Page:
APOD: The M81 Galaxy Group through the... (2017 Jun 27)

Comments and questions about the APOD on the main view screen.
User avatar
APOD Robot
Otto Posterman
Posts: 2873
Joined: Fri Dec 04, 2009 3:27 am

APOD: The M81 Galaxy Group through the... (2017 Jun 27)

Postby APOD Robot » Tue Jun 27, 2017 4:06 am

Image The M81 Galaxy Group through the Integrated Flux Nebula

Explanation: Distant galaxies and nearby nebulas highlight this deep image of the M81 Group of galaxies. First and foremost in this 80-exposure mosaic is the grand design spiral galaxy M81, the largest galaxy in the image, visible on the lower right. M81 is gravitationally interacting with M82 just above it, a large galaxy with an unusual halo of filamentary red-glowing gas. Around the image many other galaxies from the M81 Group of galaxies can be seen, as well as many foreground Milky Way stars. This whole galaxy menagerie is seen through the glow of an Integrated Flux Nebula (IFN), a vast and complex screen of diffuse gas and dust also in our Milky Way Galaxy. Details of the red and yellow IFN, digitally enhanced, were imaged by a new wide-field camera recently installed at the Teide Observatory in the Canary Islands of Spain.

<< Previous APOD This Day in APOD Next APOD >>

Boomer12k
:---[===] *
Posts: 1964
Joined: Sun Apr 22, 2007 12:07 am

Re: APOD: The M81 Galaxy Group through the... (2017 Jun 27)

Postby Boomer12k » Tue Jun 27, 2017 5:41 am

It would be awesome to have a building, a dome, with the whole northern and southern sky like that, so you could see the continuous detail...

:---[===] *

NCTom

Re: APOD: The M81 Galaxy Group through the... (2017 Jun 27)

Postby NCTom » Tue Jun 27, 2017 10:22 am

In the enlarged photo there is a "bull's eye"galaxy in the upper right. Fascinating group of celestial citizens both intra- and intergalactic. Great photo!

User avatar
Cousin Ricky
Science Officer
Posts: 193
Joined: Mon Aug 26, 2013 4:08 pm
Location: St. Thomas, U.S. Virgin Islands (+18.3, -64.9)

Re: APOD: The M81 Galaxy Group through the... (2017 Jun 27)

Postby Cousin Ricky » Tue Jun 27, 2017 11:53 am

This image appears to be mirror reversed.

User avatar
neufer
Vacationer at Tralfamadore
Posts: 13983
Joined: Mon Jan 21, 2008 1:57 pm
Location: Alexandria, Virginia

Re: APOD: The M81 Galaxy Group through the... (2017 Jun 27)

Postby neufer » Tue Jun 27, 2017 1:05 pm

Cousin Ricky wrote:
This image appears to be mirror reversed.

    ABLE WAS I (ERE) I SAW ELBA
https://en.wikiversity.org/wiki/Interstellar_medium wrote:
"[T]he extended red emission (ERE) [is] observed in many dusty astronomical environments, in particular, the diffuse interstellar medium of the Galaxy. ... silicon nanoparticles provide the best match to the spectrum and the efficiency requirement of the ERE."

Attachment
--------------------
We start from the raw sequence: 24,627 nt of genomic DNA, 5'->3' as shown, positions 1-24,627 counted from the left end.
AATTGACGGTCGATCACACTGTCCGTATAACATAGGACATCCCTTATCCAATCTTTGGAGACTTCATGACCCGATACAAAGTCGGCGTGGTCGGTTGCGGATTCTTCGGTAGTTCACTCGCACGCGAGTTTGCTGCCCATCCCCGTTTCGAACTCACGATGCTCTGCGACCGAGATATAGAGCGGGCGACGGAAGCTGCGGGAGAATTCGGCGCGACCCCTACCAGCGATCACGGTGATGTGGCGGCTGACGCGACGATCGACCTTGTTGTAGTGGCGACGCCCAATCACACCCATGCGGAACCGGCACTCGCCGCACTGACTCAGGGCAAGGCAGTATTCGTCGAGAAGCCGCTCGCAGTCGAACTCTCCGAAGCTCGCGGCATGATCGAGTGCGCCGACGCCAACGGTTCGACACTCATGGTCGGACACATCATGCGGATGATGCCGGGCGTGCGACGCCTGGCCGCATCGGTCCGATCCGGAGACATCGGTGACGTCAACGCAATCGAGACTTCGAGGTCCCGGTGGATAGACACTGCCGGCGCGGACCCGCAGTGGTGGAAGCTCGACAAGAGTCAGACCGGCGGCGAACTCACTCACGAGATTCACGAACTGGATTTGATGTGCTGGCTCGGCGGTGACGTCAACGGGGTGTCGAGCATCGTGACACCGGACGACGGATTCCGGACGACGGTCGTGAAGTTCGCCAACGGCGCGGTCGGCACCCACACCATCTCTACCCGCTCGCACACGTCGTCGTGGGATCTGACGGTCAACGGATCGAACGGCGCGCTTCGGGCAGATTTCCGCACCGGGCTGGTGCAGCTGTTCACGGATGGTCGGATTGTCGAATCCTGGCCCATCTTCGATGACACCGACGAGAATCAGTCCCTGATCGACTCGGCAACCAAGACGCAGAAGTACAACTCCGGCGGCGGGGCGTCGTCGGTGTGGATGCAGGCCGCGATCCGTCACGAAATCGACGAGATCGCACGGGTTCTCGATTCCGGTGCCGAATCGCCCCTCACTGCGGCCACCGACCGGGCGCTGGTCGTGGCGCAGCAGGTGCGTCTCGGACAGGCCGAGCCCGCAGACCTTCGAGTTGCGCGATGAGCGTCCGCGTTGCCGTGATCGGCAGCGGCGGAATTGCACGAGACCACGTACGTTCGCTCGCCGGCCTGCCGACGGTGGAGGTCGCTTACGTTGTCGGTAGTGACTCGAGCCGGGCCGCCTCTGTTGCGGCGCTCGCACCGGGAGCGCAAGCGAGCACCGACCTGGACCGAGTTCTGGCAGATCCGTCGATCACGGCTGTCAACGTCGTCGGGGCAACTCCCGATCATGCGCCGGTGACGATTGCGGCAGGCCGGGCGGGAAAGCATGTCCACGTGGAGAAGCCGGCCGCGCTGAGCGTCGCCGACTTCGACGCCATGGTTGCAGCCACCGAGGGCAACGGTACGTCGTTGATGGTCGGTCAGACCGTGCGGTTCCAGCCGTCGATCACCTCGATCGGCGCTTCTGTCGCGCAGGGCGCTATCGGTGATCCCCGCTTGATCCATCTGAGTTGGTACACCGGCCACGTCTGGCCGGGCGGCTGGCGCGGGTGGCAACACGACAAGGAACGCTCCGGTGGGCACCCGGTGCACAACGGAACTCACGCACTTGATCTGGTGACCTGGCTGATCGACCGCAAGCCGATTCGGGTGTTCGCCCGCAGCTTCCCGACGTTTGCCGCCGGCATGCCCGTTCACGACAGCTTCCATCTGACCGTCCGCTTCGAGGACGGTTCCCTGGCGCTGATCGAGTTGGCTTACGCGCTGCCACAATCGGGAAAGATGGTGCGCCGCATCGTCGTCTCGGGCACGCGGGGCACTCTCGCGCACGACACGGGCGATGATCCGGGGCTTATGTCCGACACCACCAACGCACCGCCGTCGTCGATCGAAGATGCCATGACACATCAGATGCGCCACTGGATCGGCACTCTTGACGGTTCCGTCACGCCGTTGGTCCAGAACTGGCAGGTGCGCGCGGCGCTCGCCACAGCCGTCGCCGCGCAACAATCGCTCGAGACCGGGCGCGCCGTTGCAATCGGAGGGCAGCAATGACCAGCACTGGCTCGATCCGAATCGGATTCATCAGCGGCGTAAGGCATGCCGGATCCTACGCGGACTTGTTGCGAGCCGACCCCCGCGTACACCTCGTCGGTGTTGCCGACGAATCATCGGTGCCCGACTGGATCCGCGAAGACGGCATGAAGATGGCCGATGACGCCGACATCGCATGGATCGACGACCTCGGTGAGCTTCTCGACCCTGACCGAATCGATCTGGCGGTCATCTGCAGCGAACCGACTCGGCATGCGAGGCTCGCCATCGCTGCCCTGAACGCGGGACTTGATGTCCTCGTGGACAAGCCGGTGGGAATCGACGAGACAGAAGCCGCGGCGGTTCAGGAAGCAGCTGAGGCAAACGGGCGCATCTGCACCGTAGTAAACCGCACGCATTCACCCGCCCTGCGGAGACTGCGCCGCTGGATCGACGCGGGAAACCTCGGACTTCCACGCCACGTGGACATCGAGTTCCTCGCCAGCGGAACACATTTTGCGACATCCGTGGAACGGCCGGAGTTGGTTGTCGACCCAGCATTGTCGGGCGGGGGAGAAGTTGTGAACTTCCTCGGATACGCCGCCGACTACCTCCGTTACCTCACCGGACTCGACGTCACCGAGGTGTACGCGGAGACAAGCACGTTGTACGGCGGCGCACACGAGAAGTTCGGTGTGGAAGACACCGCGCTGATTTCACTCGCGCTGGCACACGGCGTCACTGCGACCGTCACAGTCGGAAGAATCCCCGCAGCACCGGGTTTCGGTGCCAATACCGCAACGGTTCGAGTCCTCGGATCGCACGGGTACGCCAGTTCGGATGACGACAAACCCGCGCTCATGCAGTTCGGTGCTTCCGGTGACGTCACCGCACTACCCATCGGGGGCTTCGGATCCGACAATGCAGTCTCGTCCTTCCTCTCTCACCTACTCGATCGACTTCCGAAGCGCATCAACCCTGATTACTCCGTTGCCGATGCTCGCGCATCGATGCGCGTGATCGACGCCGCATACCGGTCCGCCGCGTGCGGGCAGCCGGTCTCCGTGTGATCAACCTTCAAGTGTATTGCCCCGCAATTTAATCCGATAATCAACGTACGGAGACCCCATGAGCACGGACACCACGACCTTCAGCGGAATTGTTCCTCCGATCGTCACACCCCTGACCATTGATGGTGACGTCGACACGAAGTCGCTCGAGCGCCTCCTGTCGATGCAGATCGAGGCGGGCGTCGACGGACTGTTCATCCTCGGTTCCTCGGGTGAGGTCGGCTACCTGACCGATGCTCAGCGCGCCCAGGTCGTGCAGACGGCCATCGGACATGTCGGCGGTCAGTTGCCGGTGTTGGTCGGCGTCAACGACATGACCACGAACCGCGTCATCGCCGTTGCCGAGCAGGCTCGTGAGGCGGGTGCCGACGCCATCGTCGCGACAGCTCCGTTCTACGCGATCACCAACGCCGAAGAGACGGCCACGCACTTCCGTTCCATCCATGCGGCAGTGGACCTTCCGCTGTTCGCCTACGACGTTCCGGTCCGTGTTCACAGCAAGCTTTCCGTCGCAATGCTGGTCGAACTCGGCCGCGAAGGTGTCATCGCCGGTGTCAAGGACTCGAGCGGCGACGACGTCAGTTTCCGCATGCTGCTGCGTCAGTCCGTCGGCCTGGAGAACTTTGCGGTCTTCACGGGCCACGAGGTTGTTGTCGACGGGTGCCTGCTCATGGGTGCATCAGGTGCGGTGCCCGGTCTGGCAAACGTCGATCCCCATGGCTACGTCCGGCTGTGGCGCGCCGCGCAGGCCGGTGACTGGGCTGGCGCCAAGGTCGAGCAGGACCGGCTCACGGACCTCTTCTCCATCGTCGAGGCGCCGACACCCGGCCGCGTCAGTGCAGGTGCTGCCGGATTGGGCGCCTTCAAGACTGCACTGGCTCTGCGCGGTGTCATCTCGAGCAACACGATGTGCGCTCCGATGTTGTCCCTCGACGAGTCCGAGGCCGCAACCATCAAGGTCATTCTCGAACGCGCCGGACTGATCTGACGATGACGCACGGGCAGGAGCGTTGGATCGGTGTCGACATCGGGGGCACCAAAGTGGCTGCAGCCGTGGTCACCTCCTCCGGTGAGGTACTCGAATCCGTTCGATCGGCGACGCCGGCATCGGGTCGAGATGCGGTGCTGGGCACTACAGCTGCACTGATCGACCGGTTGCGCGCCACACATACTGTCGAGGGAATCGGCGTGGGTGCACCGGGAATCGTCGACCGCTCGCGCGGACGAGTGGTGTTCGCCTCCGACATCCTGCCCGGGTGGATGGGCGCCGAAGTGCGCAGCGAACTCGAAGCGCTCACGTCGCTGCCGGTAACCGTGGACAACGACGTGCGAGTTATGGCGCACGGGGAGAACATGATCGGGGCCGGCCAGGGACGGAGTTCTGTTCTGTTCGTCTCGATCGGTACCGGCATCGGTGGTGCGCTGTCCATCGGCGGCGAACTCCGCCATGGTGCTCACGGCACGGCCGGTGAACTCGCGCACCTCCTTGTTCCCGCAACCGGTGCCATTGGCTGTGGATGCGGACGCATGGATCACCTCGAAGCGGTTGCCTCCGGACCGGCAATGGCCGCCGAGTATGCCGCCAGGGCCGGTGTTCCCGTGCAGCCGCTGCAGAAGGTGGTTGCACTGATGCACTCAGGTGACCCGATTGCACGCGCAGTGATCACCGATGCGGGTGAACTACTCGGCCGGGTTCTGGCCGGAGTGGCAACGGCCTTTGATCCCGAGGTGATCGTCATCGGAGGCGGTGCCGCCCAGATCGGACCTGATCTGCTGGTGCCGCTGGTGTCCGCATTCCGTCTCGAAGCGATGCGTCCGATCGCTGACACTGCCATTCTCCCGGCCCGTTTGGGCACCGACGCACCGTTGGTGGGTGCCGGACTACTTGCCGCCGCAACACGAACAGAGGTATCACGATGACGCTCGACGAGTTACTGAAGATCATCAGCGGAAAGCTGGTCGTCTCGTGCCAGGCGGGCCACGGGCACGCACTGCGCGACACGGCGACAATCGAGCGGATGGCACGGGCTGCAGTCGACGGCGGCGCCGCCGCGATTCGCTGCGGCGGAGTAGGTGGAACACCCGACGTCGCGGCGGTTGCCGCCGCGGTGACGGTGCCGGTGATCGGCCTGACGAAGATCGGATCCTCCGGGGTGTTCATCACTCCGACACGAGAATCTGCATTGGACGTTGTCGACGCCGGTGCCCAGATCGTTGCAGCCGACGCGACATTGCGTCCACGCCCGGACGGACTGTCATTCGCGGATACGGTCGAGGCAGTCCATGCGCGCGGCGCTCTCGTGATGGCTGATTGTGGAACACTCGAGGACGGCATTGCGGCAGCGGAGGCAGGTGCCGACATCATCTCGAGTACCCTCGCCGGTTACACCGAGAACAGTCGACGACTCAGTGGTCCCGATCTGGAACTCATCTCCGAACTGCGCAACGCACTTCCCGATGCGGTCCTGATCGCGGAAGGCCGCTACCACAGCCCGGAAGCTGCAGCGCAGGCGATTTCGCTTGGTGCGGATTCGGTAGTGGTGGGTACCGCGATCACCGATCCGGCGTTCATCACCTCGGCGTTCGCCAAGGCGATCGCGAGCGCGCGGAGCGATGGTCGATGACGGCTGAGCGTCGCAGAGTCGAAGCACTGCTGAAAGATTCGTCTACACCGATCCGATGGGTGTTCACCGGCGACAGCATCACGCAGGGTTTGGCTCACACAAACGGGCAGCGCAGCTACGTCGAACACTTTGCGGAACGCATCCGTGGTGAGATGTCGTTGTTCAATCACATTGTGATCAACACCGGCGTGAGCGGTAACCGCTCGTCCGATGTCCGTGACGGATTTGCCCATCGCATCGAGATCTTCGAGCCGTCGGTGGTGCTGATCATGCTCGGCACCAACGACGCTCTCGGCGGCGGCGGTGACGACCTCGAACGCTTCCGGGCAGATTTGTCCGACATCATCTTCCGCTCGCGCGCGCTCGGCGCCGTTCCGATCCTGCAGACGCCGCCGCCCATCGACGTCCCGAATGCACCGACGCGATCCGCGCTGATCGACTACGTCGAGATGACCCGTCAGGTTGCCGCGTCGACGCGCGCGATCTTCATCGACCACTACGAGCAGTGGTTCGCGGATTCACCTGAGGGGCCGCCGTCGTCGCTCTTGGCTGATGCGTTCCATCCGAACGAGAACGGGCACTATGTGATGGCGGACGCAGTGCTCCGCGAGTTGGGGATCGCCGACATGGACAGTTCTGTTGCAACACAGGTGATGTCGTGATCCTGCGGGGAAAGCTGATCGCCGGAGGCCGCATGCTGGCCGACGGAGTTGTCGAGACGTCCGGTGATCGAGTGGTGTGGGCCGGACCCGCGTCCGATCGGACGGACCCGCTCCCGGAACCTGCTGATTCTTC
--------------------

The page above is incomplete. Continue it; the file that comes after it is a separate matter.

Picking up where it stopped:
"The broad, 60 < FWHM < 100 nm, featureless luminescence band known as extended red emission (ERE) is seen in such diverse dusty astrophysical environments as reflection nebulae, planetary nebulae, HII regions (Orion), a Nova, Galactic cirrus, a dark nebula, Galaxies and the diffuse interstellar medium (ISM). The band is confined between 540-950 nm, but the wavelength of peak emission varies from environment to environment, even within a given object. ... the wavelength of peak emission is longer and the efficiency of the luminescence is lower, the harder and denser the illuminating radiation field is13. These general characteristics of ERE constrain the photoluminescence (PL) band and efficiency for laboratory analysis of dust analog materials."Panspermia hypothesis
https://en.wikipedia.org/wiki/Red_Rectangle_Nebula wrote:
<<The Red Rectangle Nebula (HD 44179), so called because of its red color and unique rectangular shape, is a protoplanetary nebula in the Monoceros constellation. The Red Rectangle is known to be particularly rich in polycyclic aromatic hydrocarbons (PAHs). The presence of such carbon-bearing macromolecules in the X-shaped nebular component, while the equatorial regions are known to contain silicate-rich (O-bearing) dust grains, was interpreted as due to a change of the O/C abundance ratio of the primary star during its late evolution. However, PAHs could also be formed as a result of the development of a central photondissociation region, a region in which a very active chemistry appears due to dissociation of stable molecules by the UV emission of the central stellar system. The Red Rectangle was the first nebula around an evolved star in which an equatorial disk in rotation was well identified (the existence of such disks has been demonstrated only in a few of these objects, only expansion is observed in most of them).[8] However, the disk absorbs the stellar light and is practically not seen in the beautiful optical image, which mainly represents a relatively diffuse outflow that is very probably formed of material extracted from the denser disk. The distinct rungs suggest several episodes of increased ejection rate.>>